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Virus Hunter: Thirty Years of Battling Hot Viruses Around the World Paperback – April 13, 1998

4.5 out of 5 stars 31 customer reviews

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  • Virus Hunter: Thirty Years of Battling Hot Viruses Around the World
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Editorial Reviews

Amazon.com Review

Books such as Richard Preston's The Hot Zone thrust the deadly Ebola virus into the spotlight, but they can't match the first-person perspective of Virus Hunter. Author C. J. Peters is an ex-army colonel who has spent his professional life studying deadly pathogens in the lab and in the wild. He spins a drama- and adrenaline-filled true tale of virus hunters, which is gripping despite its occasional tendency to grow verbose and detour into personal history. Peters offers a look at crippling diseases not only through the eyes of a scientist, but also with the perspective of an insider in the defense establishment, painting a chilling picture of the potential of biological terrorism or outright warfare. --This text refers to the Hardcover edition.

From Library Journal

Richard Preston's best-selling The Hot Zone (LJ 8/94) dramatized the 1989 Ebola outbreak among monkeys in Reston, Virginia, and described conflicts between the two men most responsible for dealing with the outbreak, Joe McCormick of the Centers for Disease Control (CDC) and C.J. Peters of the U.S. Army Medical Research Institute of Infectious Diseases (USAMRIID). Eventually, McCormick left the CDC, and Peters assumed his former position there. Now both men have published their sides of the story in their respective memoirs. McCormick's Level 4: Virus Hunters of the CDC (LJ 7/96) is a somewhat disjointed but gripping account of hair-raising adventures investigating such deadly diseases as Ebola and Lassa Fever in Africa and elsewhere. Peters's adventures, while often exciting, can't match McCormick's in number and variety, but his book is more smoothly written and provides an interesting overview of its author's career and education in the workings of medical bureaucracies. He also provides important insights into the mentality at USAMRIID, formerly a biological warfare center. As Peters reminds us, some emerging diseases possess horrifying potential as agents of biological warfare. Recommended for general readers.?Marit MacArthur, Auraria Lib., Denver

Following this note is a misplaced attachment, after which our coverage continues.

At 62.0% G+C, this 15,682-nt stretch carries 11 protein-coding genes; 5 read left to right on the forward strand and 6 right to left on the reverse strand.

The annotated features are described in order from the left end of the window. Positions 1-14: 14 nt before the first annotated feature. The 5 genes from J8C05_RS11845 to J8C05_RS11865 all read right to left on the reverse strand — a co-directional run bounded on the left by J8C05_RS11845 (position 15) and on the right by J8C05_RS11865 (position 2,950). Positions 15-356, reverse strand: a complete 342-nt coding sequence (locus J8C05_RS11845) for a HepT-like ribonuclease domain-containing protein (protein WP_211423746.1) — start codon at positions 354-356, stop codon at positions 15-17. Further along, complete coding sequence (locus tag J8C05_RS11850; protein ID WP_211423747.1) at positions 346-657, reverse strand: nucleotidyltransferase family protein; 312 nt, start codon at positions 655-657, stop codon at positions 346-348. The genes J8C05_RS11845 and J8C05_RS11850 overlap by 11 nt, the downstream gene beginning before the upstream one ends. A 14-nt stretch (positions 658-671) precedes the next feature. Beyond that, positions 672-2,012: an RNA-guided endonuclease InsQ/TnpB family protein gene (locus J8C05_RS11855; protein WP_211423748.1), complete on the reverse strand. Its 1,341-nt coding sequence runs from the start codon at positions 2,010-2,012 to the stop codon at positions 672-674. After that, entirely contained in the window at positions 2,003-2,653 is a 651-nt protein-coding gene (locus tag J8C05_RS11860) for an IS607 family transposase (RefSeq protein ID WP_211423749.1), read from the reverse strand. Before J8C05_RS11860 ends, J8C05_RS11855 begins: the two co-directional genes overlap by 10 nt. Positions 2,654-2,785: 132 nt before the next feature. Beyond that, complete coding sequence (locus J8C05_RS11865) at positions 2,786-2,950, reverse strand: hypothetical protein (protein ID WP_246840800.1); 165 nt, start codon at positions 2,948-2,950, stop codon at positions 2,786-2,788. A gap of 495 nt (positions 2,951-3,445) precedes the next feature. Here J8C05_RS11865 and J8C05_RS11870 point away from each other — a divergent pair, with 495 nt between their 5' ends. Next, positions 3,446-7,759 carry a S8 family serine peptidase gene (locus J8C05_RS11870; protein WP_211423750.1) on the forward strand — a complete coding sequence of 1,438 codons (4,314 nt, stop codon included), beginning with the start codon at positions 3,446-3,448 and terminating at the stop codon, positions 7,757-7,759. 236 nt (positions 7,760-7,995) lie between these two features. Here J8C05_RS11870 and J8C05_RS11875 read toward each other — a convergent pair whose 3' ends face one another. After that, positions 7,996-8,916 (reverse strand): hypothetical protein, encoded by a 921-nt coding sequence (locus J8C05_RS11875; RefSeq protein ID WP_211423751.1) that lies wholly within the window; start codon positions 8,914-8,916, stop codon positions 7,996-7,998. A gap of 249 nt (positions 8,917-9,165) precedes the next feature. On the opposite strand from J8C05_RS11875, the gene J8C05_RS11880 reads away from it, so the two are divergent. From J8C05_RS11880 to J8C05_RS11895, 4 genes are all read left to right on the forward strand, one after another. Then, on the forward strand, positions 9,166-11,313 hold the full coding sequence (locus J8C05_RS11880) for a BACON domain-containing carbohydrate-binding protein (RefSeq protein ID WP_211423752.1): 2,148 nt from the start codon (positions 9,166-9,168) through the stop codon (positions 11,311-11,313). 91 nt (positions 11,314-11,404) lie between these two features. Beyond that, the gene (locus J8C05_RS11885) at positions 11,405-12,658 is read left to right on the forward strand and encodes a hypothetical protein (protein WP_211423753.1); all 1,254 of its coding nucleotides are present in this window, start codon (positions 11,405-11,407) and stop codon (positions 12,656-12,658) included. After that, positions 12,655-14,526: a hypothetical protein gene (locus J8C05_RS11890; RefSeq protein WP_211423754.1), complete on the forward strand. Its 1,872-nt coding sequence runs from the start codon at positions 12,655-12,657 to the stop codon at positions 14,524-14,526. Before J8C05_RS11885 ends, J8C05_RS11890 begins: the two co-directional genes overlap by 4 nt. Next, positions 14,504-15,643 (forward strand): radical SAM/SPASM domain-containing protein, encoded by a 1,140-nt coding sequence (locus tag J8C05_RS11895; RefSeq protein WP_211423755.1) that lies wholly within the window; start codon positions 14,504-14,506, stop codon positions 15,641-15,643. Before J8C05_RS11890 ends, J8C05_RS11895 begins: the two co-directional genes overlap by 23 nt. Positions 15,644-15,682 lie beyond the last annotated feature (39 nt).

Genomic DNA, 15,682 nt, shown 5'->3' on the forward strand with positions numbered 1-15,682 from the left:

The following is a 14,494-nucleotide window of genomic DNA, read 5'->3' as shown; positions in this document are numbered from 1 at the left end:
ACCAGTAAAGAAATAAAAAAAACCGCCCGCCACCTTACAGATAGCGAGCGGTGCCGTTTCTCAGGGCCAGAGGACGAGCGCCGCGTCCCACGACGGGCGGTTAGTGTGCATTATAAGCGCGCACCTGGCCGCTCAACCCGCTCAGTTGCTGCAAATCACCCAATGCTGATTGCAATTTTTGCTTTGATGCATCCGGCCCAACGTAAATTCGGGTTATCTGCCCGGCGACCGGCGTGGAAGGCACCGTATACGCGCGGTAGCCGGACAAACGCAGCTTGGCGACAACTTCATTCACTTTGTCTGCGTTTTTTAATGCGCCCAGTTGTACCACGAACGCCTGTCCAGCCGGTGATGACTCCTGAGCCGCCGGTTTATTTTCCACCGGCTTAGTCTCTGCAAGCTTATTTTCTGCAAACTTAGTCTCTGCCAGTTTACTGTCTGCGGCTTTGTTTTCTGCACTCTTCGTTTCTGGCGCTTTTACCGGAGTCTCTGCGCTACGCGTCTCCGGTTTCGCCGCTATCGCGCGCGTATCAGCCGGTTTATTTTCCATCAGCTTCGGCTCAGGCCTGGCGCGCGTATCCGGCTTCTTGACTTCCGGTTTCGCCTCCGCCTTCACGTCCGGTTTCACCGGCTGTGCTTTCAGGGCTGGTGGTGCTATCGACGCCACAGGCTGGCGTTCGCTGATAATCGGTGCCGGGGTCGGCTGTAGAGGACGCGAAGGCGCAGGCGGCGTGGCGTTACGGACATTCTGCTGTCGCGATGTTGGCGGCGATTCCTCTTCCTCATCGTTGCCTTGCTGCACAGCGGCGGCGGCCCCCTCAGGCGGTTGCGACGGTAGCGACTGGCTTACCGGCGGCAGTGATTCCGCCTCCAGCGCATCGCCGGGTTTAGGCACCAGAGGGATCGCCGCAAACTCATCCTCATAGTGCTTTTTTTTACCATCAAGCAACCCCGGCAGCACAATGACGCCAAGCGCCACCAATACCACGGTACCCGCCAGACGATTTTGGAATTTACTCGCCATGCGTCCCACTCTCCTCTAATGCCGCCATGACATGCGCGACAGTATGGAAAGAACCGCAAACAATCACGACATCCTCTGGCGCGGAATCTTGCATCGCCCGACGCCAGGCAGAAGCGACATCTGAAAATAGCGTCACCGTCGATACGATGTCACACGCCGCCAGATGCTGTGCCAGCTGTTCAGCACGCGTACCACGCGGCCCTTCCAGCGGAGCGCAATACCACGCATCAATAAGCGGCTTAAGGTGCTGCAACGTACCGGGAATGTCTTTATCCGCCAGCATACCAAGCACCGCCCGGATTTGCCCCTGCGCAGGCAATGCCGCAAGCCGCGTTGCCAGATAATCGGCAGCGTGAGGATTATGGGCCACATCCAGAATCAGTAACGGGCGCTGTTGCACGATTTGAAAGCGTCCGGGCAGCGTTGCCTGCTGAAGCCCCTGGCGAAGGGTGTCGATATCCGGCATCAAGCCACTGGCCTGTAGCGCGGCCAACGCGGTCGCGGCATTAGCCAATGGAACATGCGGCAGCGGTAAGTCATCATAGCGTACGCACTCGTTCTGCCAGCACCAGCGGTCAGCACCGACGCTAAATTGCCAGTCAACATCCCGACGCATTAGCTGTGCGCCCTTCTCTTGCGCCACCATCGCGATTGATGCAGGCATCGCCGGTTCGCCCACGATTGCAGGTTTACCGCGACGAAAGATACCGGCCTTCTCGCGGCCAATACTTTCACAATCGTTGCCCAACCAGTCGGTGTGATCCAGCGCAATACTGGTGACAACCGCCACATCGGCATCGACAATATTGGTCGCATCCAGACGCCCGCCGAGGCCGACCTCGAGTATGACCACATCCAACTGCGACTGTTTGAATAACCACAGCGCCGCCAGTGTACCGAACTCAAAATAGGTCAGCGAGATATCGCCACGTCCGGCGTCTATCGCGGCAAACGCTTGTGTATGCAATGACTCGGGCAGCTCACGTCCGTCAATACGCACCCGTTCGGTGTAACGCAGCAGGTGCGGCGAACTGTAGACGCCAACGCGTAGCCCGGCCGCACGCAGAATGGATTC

Copyright 1997 Reed Business Information, Inc. --This text refers to the Hardcover edition.
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Product Details

  • Paperback: 323 pages
  • Publisher: Anchor; 1 edition (April 13, 1998)
  • Language: English
  • ISBN-10: 0385485581
  • ISBN-13: 978-0385485586
  • Product Dimensions: 5.2 x 0.7 x 8 inches
  • Shipping Weight: 10.4 ounces (View shipping rates and policies)
  • Average Customer Review: 4.5 out of 5 stars  See all reviews (31 customer reviews)